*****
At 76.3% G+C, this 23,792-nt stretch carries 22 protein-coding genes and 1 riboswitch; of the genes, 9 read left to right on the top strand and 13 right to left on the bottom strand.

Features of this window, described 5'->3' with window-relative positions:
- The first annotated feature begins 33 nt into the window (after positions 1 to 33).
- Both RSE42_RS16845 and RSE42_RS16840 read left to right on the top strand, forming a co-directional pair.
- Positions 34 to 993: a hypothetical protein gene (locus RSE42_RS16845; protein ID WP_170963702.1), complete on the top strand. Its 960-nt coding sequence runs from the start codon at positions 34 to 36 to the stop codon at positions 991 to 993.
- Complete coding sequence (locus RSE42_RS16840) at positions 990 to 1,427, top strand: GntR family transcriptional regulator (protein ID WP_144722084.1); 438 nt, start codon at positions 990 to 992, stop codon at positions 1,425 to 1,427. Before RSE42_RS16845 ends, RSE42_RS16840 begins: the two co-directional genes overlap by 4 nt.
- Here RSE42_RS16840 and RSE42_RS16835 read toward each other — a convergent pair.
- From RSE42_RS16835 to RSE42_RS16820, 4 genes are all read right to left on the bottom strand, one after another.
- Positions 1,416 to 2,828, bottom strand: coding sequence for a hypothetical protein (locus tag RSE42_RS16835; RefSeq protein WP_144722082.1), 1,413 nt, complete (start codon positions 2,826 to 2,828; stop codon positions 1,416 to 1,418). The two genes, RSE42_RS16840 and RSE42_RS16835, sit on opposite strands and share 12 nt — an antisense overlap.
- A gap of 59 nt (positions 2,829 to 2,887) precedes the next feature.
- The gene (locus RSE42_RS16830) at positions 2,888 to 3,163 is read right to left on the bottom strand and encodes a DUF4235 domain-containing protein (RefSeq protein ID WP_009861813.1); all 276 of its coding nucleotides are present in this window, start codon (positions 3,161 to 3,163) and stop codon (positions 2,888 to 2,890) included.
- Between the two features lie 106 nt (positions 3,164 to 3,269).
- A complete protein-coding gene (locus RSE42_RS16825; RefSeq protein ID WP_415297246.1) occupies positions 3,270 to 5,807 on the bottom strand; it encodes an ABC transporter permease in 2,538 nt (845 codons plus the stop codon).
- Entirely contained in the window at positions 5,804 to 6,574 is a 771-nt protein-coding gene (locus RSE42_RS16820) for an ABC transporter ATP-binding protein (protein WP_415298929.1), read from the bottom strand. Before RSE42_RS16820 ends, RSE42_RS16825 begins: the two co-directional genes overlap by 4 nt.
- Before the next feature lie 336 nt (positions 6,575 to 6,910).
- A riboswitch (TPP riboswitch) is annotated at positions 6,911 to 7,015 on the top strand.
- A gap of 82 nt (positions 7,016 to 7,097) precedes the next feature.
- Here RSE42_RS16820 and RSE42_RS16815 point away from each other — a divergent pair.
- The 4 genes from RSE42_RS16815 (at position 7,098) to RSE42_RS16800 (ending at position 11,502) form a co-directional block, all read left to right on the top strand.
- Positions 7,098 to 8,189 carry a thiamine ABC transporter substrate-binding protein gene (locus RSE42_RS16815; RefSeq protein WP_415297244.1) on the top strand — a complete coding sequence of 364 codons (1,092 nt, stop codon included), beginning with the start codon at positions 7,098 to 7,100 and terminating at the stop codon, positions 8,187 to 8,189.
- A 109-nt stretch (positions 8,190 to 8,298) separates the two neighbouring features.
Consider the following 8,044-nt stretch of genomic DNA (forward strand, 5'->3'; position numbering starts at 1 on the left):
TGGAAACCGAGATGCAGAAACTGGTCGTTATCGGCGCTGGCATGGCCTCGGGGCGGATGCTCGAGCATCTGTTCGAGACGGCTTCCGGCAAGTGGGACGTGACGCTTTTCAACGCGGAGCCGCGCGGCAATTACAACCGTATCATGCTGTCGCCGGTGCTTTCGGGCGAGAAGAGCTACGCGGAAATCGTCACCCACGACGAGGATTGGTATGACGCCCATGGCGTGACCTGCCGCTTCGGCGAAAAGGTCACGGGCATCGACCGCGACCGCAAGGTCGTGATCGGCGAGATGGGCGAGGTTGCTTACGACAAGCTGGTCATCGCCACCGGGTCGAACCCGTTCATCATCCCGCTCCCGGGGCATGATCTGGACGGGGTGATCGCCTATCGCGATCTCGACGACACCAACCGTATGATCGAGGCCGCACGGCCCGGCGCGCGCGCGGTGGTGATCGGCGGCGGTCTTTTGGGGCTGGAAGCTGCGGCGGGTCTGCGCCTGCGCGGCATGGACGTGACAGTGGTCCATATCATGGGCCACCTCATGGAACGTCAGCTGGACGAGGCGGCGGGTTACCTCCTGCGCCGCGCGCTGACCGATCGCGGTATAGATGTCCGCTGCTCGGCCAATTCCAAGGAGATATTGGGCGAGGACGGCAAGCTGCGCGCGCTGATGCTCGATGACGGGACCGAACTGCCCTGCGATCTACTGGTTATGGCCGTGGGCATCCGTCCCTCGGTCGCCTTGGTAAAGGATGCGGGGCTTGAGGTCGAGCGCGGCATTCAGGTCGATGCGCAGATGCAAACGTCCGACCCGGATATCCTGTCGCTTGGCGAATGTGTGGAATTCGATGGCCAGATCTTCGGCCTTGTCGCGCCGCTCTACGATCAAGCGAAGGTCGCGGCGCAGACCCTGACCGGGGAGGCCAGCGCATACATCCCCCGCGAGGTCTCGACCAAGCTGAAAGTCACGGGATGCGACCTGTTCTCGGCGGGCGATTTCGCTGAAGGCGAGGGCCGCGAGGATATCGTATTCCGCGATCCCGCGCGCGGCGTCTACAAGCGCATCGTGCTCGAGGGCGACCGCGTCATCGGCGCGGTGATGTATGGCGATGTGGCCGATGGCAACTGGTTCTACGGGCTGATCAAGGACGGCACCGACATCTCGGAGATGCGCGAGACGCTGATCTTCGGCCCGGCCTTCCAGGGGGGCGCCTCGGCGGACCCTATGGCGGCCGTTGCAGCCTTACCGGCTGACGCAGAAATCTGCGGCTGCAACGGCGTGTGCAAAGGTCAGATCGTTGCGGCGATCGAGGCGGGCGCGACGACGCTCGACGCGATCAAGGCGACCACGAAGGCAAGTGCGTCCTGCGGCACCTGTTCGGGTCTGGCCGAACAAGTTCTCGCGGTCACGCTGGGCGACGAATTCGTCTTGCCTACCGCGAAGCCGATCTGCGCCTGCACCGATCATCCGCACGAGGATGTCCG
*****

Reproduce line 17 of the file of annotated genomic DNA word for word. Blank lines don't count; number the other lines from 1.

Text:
- A gap of 82 nt (positions 7,016 to 7,097) precedes the next feature.